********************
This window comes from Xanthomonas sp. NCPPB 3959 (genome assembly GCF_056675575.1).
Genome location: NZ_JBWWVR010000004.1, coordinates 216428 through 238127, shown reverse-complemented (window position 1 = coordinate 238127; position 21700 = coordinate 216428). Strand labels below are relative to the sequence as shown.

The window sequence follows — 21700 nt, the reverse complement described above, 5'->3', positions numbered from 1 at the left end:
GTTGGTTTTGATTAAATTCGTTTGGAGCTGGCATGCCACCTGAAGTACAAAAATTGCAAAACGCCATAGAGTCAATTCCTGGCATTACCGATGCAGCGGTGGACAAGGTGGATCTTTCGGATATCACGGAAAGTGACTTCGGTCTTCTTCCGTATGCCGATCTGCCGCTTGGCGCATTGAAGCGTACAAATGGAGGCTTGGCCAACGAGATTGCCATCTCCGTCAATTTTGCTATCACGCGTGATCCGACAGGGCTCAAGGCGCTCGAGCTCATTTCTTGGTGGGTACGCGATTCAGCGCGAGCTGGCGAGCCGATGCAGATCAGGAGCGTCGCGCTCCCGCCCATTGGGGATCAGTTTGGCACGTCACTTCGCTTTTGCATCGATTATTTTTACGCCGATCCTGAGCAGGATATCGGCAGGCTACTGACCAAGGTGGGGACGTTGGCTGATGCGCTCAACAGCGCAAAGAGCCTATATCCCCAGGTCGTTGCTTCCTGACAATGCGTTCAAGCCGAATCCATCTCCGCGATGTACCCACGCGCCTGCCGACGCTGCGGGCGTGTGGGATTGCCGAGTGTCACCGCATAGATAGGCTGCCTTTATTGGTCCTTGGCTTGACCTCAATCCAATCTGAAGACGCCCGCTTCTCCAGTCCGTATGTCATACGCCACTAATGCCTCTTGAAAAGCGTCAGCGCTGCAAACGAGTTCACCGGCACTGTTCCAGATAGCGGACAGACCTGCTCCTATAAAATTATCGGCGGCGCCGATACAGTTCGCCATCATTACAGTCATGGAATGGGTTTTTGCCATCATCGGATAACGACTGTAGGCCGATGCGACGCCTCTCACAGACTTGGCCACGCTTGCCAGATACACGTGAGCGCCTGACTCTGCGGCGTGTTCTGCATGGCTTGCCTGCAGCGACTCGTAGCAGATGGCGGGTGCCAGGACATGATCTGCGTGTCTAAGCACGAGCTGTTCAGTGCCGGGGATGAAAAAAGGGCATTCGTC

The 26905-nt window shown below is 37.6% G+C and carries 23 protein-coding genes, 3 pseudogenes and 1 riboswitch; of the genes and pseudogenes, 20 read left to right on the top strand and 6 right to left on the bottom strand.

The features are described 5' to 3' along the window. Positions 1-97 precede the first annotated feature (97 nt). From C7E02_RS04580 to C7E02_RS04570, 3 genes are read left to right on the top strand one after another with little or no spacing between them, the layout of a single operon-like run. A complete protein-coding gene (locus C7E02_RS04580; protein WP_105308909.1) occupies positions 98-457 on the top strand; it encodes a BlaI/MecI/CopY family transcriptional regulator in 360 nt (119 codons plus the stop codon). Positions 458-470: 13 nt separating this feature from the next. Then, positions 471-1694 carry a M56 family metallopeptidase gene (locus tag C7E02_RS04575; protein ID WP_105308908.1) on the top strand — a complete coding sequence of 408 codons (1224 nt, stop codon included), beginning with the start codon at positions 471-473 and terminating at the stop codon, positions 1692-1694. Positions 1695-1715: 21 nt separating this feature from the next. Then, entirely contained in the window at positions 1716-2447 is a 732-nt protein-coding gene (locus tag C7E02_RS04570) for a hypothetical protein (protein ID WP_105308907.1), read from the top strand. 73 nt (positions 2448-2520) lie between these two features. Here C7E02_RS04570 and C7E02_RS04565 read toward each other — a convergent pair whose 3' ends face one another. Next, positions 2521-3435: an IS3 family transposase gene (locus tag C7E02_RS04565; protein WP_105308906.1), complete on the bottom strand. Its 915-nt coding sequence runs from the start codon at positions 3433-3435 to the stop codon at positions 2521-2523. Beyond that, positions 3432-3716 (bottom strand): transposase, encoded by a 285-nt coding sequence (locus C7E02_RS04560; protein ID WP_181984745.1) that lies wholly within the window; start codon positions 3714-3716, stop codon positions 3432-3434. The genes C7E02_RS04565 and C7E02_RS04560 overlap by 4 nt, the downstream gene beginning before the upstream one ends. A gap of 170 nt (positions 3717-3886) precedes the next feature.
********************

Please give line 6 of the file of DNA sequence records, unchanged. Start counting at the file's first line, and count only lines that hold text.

The features are described 5' to 3' along the window. Positions 1-97 precede the first annotated feature (97 nt). From C7E02_RS04580 to C7E02_RS04570, 3 genes are read left to right on the top strand one after another with little or no spacing between them, the layout of a single operon-like run. A complete protein-coding gene (locus C7E02_RS04580; protein WP_105308909.1) occupies positions 98-457 on the top strand; it encodes a BlaI/MecI/CopY family transcriptional regulator in 360 nt (119 codons plus the stop codon). Positions 458-470: 13 nt separating this feature from the next. Then, positions 471-1694 carry a M56 family metallopeptidase gene (locus tag C7E02_RS04575; protein ID WP_105308908.1) on the top strand — a complete coding sequence of 408 codons (1224 nt, stop codon included), beginning with the start codon at positions 471-473 and terminating at the stop codon, positions 1692-1694. Positions 1695-1715: 21 nt separating this feature from the next. Then, entirely contained in the window at positions 1716-2447 is a 732-nt protein-coding gene (locus tag C7E02_RS04570) for a hypothetical protein (protein ID WP_105308907.1), read from the top strand. 73 nt (positions 2448-2520) lie between these two features. Here C7E02_RS04570 and C7E02_RS04565 read toward each other — a convergent pair whose 3' ends face one another. Next, positions 2521-3435: an IS3 family transposase gene (locus tag C7E02_RS04565; protein WP_105308906.1), complete on the bottom strand. Its 915-nt coding sequence runs from the start codon at positions 3433-3435 to the stop codon at positions 2521-2523. Beyond that, positions 3432-3716 (bottom strand): transposase, encoded by a 285-nt coding sequence (locus C7E02_RS04560; protein ID WP_181984745.1) that lies wholly within the window; start codon positions 3714-3716, stop codon positions 3432-3434. The genes C7E02_RS04565 and C7E02_RS04560 overlap by 4 nt, the downstream gene beginning before the upstream one ends. A gap of 170 nt (positions 3717-3886) precedes the next feature.